September 1, 1976, was a red-letter day for the University of Oregon Health Sciences Center School of Nursing (now Oregon Health & Sciences University School of Nursing) in Portland. A new dean had arrived. Carol A. Lindeman, Ph.D., R.N., F.A.A.N., had been recruited to lead the school and to enlarge its solid regional reputation to one of national prominence.
The only daughter of Edgar and Lynda Lehmann, Lindeman was born on January 16, 1935, in Racine, Wisconsin. She earned a diploma in nursing in 1955 from Evangelical Deaconess Hospital School of Nursing in Milwaukee, bachelor’s and master’s degrees from the University of Minnesota in 1957 and 1958, and a Ph.D. in educational psychology from the University of Wisconsin in 1964.
By the time Lindeman came to Portland, she already had established her reputation as a researcher and planner. Her original research on the role of patient teaching in the recovery of hospitalized patients was considered seminal, as was her Delpi Survey of Nursing Research Priorities. She had written a major planning and analysis document projecting the numbers of nurses who would be needed to carry out health care in the West. Achievements such as these earned her the Brookdale Award in 1976.
The plan that would achieve national prominence for the School of Nursing began with a vision formulated as Lindeman traveled the state with a staff member who was a native of Oregon. Nothing about her vision was small. A satellite undergraduate program was established at Eastern Oregon State College (now Eastern Oregon University) in La Grande to accommodate place-bound learners. Master’s program faculty traveled the state to increase the number of advanced practice nurses needed for primary care, faculty, and administrative positions. Faculty who had the ability to attract external funding were recruited, and the doctoral program leading to a Ph.D. in nursing began in 1985. The first four candidates graduated in 1990.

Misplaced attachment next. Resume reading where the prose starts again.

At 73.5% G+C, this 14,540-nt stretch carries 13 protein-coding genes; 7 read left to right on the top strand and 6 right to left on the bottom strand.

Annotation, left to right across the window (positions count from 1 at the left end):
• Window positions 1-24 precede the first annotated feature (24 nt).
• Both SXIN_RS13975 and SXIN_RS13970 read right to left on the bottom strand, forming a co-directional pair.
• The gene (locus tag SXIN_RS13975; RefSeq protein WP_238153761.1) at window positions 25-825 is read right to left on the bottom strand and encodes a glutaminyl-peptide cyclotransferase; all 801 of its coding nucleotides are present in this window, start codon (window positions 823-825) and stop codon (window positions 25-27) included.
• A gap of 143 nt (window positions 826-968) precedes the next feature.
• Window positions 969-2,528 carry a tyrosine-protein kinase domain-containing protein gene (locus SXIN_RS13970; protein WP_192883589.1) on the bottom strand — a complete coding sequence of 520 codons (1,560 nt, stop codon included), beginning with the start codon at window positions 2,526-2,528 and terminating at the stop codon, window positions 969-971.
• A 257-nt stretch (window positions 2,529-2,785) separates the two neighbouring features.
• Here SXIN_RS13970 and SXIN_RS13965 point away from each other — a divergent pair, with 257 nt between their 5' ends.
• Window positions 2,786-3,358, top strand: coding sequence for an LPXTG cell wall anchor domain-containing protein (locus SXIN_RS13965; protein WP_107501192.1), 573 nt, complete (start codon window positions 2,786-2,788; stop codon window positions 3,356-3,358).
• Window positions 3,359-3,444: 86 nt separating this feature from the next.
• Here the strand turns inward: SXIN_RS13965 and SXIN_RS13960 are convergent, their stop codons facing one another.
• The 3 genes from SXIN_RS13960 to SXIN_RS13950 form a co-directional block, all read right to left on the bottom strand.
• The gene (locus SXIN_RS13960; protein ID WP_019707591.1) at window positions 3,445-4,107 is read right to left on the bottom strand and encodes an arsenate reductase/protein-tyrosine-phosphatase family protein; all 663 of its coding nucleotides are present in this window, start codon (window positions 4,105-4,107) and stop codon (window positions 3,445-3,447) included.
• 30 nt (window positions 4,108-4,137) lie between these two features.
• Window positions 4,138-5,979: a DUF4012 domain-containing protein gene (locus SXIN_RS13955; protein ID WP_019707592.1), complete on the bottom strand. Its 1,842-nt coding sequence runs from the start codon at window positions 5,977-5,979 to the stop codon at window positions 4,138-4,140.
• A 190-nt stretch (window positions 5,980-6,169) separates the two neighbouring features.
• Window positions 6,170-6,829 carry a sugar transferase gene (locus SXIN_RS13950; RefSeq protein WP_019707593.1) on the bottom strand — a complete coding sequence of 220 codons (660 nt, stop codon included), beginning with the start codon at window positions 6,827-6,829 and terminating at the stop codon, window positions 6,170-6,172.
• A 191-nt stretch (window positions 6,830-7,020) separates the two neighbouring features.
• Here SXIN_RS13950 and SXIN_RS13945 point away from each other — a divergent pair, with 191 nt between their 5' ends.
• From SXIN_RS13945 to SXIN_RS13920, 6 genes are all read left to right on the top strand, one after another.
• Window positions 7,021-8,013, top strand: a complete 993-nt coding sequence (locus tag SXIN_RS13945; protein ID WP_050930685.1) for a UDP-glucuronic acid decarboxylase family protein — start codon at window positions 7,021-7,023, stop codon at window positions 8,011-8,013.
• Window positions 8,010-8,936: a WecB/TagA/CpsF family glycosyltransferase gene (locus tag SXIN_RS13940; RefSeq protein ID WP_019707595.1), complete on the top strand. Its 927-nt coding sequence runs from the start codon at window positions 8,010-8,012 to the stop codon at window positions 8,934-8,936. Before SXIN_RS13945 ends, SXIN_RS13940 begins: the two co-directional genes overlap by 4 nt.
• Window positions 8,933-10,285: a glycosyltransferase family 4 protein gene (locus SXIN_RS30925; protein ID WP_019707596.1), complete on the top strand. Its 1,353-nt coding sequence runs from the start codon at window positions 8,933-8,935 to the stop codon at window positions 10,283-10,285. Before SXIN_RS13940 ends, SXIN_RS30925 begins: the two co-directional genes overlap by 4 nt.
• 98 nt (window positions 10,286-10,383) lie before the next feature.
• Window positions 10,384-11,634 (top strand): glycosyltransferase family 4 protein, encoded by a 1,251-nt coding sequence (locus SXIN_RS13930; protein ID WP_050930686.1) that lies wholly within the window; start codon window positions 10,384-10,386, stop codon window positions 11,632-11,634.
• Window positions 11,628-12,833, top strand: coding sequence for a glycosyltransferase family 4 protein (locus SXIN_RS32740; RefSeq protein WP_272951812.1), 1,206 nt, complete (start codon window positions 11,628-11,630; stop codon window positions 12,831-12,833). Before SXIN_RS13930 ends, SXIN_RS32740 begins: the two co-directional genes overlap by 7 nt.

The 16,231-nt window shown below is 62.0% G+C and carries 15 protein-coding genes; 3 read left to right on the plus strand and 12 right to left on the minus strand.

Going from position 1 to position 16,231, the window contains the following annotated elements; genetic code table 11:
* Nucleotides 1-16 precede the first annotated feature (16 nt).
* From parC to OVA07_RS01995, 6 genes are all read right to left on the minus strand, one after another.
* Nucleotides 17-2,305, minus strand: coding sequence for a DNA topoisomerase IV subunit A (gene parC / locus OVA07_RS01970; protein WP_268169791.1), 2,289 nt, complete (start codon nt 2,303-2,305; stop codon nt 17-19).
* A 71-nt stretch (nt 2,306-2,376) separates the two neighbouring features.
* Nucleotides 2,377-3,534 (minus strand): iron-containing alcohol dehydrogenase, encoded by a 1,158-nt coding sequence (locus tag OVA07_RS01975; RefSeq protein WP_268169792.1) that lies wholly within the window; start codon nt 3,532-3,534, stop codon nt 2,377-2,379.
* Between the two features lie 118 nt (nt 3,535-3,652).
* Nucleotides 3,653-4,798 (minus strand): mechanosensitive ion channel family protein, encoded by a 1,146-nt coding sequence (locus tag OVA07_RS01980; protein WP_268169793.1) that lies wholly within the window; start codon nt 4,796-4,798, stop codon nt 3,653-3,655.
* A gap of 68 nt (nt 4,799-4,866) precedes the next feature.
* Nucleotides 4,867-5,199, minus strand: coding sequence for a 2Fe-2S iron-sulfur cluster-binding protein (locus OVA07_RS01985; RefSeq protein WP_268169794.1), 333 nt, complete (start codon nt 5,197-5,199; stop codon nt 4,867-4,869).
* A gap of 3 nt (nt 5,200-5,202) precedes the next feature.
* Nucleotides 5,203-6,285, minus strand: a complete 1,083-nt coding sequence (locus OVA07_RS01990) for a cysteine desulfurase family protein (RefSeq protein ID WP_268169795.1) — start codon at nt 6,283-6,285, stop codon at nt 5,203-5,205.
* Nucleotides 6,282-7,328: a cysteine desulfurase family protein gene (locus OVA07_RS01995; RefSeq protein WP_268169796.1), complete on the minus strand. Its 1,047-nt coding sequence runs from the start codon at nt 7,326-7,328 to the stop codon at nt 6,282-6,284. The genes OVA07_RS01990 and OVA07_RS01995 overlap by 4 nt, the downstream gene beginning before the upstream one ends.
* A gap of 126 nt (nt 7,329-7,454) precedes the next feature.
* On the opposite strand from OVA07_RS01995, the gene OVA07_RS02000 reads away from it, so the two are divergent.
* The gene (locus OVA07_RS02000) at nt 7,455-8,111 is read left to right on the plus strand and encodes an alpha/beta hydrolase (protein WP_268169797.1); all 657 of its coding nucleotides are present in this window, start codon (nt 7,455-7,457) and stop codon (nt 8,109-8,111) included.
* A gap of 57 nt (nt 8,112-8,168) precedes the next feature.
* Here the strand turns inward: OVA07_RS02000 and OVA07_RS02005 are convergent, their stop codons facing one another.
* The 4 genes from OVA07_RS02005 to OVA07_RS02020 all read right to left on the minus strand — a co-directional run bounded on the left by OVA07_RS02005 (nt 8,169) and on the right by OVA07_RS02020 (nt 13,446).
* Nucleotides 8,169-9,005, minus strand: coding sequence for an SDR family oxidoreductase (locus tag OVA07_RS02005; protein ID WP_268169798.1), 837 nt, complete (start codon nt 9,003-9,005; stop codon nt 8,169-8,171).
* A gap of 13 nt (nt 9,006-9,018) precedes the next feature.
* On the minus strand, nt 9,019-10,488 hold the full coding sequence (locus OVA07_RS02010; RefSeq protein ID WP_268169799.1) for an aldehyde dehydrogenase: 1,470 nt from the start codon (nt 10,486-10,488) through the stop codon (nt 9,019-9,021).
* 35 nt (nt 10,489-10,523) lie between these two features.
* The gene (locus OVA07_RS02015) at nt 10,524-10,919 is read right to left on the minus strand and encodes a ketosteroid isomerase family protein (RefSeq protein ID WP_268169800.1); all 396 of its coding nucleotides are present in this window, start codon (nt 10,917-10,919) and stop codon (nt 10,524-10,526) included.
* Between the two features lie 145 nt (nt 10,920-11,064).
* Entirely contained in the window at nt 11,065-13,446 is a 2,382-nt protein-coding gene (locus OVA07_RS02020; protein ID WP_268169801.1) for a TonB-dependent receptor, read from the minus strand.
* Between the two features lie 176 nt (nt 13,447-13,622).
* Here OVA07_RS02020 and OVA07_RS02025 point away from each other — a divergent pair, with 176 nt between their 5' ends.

The passage of Ballot Measure 5 in 1990, Oregon’s property tax-limit initiative, required a serious mid-course correction for the School of Nursing. Lindeman, working with the Oregon State Board of Education, rose to the challenge. After intense debate, a statewide system for nursing education was created, and programs at Southern Oregon State College (now Southern Oregon University) in Ashland and Oregon Institute of Technology in Klamath Falls joined the statewide system that included the campuses in Portland and La Grande. The statewide system required many innovations, including the introduction of distance education. As the statewide program grew, the school continued its commitment to quality.
Through decades of change and growth, Lindeman maintained her own professional commitments, serving on or leading most of the profession’s national organizations, especially in the area of nursing research. She served on the research advisory committees of the American Nurses' Association, for example, and on American Nurses' Foundation and Sigma Theta Tau International. She was awarded four honorary doctorates and received numerous awards. She is now retired and living in Beaverton, Oregon.
At the end of her presidency of the National League for Nursing, Lindeman was given a Native American headdress and a peace pipe. The citation read: “For the leader who knew when to make war and when to make peace”—a fitting tribute to a significant figure in Oregon and American nursing.
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Gaines, Barbara Conway. Oregon Health Sciences University School of Nursing: A History of the School, 1910-1995. Portland: Oregon Health Sciences University, 2000.